Posey is the best catcher in the majors. He’s played three seasons and has two World Series championships and an MVP award already. Obviously, we’re not expecting Zunino to be that good (although it sure would be nice!). But it’s worth noting that Posey – the best catcher with Zunino’s background in recent years – did not reach Triple-A until the all-star break of his first professional season, and did not stick in the majors until May of the following year.
If Zunino copies the Posey development plan – a very strong suggestion, to say the least – he wouldn’t reach Tacoma until the all-star break, and wouldn’t impact Seattle until 2014.
Just some food for thought.
There was a lot of news on the first day of training camp yesterday.
- The Felix Hernandez contract extension is done – links down below.
- The club officially signed Joe Saunders, and designated Mike Carp for assignment. Carp will probably get claimed on waivers.
- The team announced the signing of veteran Jon Garland to a minor league deal, which I noted on Monday.
- Veteran reliever Kameron Loe was brought in on a minor league deal, pending a physical. Loe could be with the Rainiers.
All of that happened on the first day of physicals. Today, the pitchers and catchers actually took the field for the first time.
On the Rainiers front, I spoke with manager Daren Brown last night. He said he passed his physical (yes, coaches take them too) and then went golfing. Tough first day, huh? He hit the field this morning. Brown, pitching coach Dwight Bernard, and hitting coach Howard Johnson will all help out in big league spring training camp until mid-March when they will begin to focus on the Triple-A club.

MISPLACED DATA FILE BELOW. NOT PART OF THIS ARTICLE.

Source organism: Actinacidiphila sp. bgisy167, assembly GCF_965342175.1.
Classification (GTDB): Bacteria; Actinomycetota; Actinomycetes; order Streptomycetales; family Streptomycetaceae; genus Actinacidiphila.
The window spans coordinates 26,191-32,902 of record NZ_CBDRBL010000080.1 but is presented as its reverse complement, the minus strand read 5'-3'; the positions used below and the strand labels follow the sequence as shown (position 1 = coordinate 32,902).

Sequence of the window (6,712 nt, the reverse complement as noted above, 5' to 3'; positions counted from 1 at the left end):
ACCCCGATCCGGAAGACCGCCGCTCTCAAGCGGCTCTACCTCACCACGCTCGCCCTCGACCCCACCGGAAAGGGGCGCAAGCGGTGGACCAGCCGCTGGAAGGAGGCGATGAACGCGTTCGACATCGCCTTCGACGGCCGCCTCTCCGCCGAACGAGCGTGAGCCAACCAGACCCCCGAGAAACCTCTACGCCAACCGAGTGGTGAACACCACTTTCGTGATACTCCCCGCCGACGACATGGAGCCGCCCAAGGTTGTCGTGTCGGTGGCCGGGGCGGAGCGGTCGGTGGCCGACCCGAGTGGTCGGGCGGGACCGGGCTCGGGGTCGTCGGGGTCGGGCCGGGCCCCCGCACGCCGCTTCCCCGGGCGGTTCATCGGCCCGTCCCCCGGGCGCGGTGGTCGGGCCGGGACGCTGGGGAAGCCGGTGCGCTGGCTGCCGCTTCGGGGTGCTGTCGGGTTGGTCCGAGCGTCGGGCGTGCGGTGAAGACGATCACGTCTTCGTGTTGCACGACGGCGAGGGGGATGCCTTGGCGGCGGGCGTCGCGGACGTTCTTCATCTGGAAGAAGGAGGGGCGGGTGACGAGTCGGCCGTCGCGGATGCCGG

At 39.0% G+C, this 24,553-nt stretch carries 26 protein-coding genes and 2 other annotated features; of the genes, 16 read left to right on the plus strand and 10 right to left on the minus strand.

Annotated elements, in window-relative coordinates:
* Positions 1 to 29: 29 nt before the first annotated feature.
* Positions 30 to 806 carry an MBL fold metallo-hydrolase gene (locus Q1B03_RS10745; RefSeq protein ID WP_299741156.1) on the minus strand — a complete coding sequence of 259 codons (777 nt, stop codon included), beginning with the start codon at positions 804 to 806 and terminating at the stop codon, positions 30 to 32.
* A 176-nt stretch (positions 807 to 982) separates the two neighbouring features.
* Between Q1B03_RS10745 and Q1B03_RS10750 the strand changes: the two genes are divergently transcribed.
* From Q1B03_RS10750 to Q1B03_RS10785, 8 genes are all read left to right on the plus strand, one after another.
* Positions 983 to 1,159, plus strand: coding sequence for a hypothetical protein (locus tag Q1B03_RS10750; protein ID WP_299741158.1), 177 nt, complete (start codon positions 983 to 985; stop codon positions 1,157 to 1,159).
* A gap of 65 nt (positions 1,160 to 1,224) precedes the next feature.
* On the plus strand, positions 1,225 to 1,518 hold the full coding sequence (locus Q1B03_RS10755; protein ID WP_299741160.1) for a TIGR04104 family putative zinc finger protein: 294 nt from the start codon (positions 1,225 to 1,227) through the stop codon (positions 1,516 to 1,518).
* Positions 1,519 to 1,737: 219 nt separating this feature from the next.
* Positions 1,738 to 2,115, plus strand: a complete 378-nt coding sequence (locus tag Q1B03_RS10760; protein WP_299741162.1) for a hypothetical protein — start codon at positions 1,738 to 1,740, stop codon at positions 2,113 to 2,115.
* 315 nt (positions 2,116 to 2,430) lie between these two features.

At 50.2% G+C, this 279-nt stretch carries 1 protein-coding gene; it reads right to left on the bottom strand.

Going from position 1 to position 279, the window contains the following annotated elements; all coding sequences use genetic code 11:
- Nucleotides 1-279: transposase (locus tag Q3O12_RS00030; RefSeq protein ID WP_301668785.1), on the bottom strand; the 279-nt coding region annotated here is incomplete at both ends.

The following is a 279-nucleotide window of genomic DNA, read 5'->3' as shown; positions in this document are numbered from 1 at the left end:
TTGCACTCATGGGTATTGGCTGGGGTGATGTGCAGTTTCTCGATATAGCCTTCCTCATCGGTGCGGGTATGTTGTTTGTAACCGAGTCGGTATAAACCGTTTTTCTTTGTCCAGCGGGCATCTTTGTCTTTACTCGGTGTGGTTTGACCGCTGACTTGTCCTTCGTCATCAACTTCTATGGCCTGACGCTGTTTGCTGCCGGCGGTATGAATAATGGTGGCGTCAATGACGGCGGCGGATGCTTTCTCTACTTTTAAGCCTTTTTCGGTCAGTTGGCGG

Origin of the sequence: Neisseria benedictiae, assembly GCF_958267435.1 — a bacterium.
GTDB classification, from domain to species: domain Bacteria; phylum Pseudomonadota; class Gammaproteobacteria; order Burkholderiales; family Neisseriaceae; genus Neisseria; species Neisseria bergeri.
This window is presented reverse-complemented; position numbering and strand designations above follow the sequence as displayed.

- The Felix Hernandez contact extension is a done deal.
- Jerry Brewer of the Seattle Times writes that the Mariners have to do more than just lock up Felix Hernandez.
- Larry Stone lists some long-term contracts for starting pitchers that worked, and some that didn’t work.
- For a more thorough analysis of long-term deals for starting pitchers, here is a nice piece of research by Dan Szymborski (ESPN Insider access required).
- Nothing brings out optimism like the start of spring training, Ryan Divish writes.
- Speaking of Divish, here is his notebook from the first day of training camp.
- Geoff Baker caught up with new Mariners pitcher Joe Saunders.
- The News Tribune’s position-by-position spring training preview concluded with a look at the Mariners bullpen.
- New reliever Kameron Loe hasn’t been in Triple-A in a while, but the Mariners reportedly got him on a minor league deal. Here’s a link to his career statistics, including his Triple-A numbers.
- No link, but Connor Glassey of Baseball America noted on twitter that former Rainiers players Jamal Strong and Michael Garciaparra are both scouts for the St. Louis Cardinals.
- The Indians signed Michael Bourn, causing Larry Stone to wonder if Cleveland had the off-season that Mariners fans were hoping for.
- I’ve never seen this study before, generated by MLB pitching guru Rick Peterson: if you face 39 or more opposing batters in a game, you’re probably going to lose. It makes a lot of sense.
- Here’s a first: an article on the Memphis Redbirds financial issues that I can actually understand.
- When the Rainiers visit Las Vegas, the team hotel is two blocks away from the Heart Attack Grill. I’ve always been too scared to eat there – probably a good thing, seeing how their unofficial spokesman just died from a heart attack.
We’ll be back with a news round-up on Friday. Our next Tacoma position preview will be February 20, when we look at the corner infielders. That’s going to be a tough one – third base is a real mystery right now, plenty of candidates!
* some Rainiers fans may recall that Posey hit his first Triple-A home run at Cheney Stadium August 4, 2009 (off the Rainiers Justin Thomas).